Out of curiousity I had a look a the description of Aragorn as he is in the Prancing Pony. There is mention of boots and a hooded cloak but not of any trousers. (And yes they are TROUSERS, pants are underwear- if your going to nick someone elses language stop mucking about with the words! I don't know bloody colonists! You'll be telling me colour is spelt without a 'u' next).
Indeed, "Pants" weren't invented until the 16th century. Admittedly, it's from the Italian word for trousers <img src='/images/smileys/wink.gif' border='0' alt='Wink Smilie' /> (pantaloons).

Trousers appeared in Western European culture at several points in history, but gained their current predominance only in the 16th century, from a Commedia dell'Arte character named Pantalone (the Italian language word for "Trousers"Wink Smilie. In England in the twelfth century, the rustic often wore long garments to the ankle, rather like trousers, which were really glorified braies (undergarments). Trouser-like garments, which became rare again in the thirteenth century, vanished during the fourteenth century and scarcely reappeared for six hundred years. The word itself is of Gaelic origin, from the Irish language or Scottish Gaelic, from the Middle Irish word "triubhas" (close-fitting shorts). It is, however, important to note that trews (a form of, originally, tight-fitting leggings, a traditional or derived Scottish garment) were, in fact, not trousers.[/quote:zb8lrelf]

In the end though, the only real point is that it would be perfectly in keeping with [b:zb8lrelf]Historical accuracy[/b:zb8lrelf] to have portrayed some of the inhabitants of Middle Earth as wearing tunics without pants or trousers. However, Middle Earth is also a FANTASY (i.e. IMAGINATIVE <img src='/images/smileys/wink.gif' border='0' alt='Wink Smilie' /> ). Hence we can have Hobbits wearing 19th century waistcoats, trousers and pocket-watches while the rest of Middle Earth is mired in Early Medieval cultural trappings. Aragorn and Boromir could have been wearing kilts, tunics, whatever...with or without undergarments <img src='/images/smileys/wink.gif' border='0' alt='Wink Smilie' /> .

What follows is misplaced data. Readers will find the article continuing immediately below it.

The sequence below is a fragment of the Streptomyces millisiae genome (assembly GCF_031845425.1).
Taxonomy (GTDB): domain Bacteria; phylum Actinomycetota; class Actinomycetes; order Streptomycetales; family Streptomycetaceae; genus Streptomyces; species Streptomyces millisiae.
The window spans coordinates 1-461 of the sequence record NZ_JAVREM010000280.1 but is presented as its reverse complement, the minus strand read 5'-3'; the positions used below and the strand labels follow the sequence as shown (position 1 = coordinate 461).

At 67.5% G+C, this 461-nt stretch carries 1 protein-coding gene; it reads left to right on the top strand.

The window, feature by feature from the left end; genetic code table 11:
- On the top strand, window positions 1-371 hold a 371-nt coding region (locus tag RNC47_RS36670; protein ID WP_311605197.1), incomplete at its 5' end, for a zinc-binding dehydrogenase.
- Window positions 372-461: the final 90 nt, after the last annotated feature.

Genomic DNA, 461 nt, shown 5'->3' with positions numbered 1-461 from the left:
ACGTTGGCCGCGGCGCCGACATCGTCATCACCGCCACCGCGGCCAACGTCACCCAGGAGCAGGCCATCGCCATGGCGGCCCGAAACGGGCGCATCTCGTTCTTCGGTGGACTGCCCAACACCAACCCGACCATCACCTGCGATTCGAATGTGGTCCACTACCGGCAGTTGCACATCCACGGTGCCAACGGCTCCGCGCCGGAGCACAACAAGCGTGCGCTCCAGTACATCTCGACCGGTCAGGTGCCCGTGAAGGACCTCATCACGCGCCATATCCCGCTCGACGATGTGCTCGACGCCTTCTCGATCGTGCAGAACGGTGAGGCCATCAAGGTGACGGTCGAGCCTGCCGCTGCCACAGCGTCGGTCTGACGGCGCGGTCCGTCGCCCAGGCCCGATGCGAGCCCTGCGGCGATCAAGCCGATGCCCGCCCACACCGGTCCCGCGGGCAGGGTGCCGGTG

You are quite right GB, it is legitimate to portray Gondorians, Rohirrrim or Rangers with tunics/kilts there is nothing to say otherwise in the text as far as I can see. But I do draw the line at Boromir in a Viking style horned helmet- there's no cultural reference at all for that in a son of the Steward of Gondor, unless I've missed something somewhere.
How, my God, did I manage to miss this EXCELLENT discussion.... Oh God! Here it comes... Micky Rourke (didn't know he wrote poetry? :? )....

[i:1aw2k8jq]"Oh the pants! the pants! Ive lost my pants!
My Kingdom for some pants, I rants!"[/i:1aw2k8jq]

Bill Ferny:
[i:1aw2k8jq]"Oh you slinky slimly slappy chappy,
You've got the buttocks of your Pappy.
He visited me wi'out pants or trousers,
Arathorn was no shrinking wowser!
Come now, Strider! Yes, I DO know you,
And fear ye not who I'm just now talking to,
These friends of mine - a bit like orcs?
Ha! You must now prance about - or we might TALK."[/i:1aw2k8jq]

[i:1aw2k8jq]"Oh Illuvatar! My cover's blown,
My precious family jewells been shown,
And so now must I dance in vulgar Bree,
While evil men-orcs gawk at me!"[/i:1aw2k8jq]

Bill Ferny:
[i:1aw2k8jq]"Oh indeed you must show us your stuff,
Show us your kingly rounded butt,
If your glory you flaunt freely for me
And my friends Gashgut, Bumrag, Mr T,
I'll not dob you in - yes, you can TRUST me!"[/i:1aw2k8jq]

Strider (sadly):
[i:1aw2k8jq]"It seems I must succumb to Dark Forces,
But I swear I'll never perform with horses!"[/i:1aw2k8jq]

Bill Ferny:
[i:1aw2k8jq]"Ah! Strider, I might say: if only?....
Hey! Bumrag fetch you Bill the pony!"[/i:1aw2k8jq]

.... channeling has its own risks... :? :shock: :? :?

Wise Odo
That is quite possibly the most disturbing thing I have read in a long while! :shock: I may have to get that nice fellow Mr Banks to sort this out!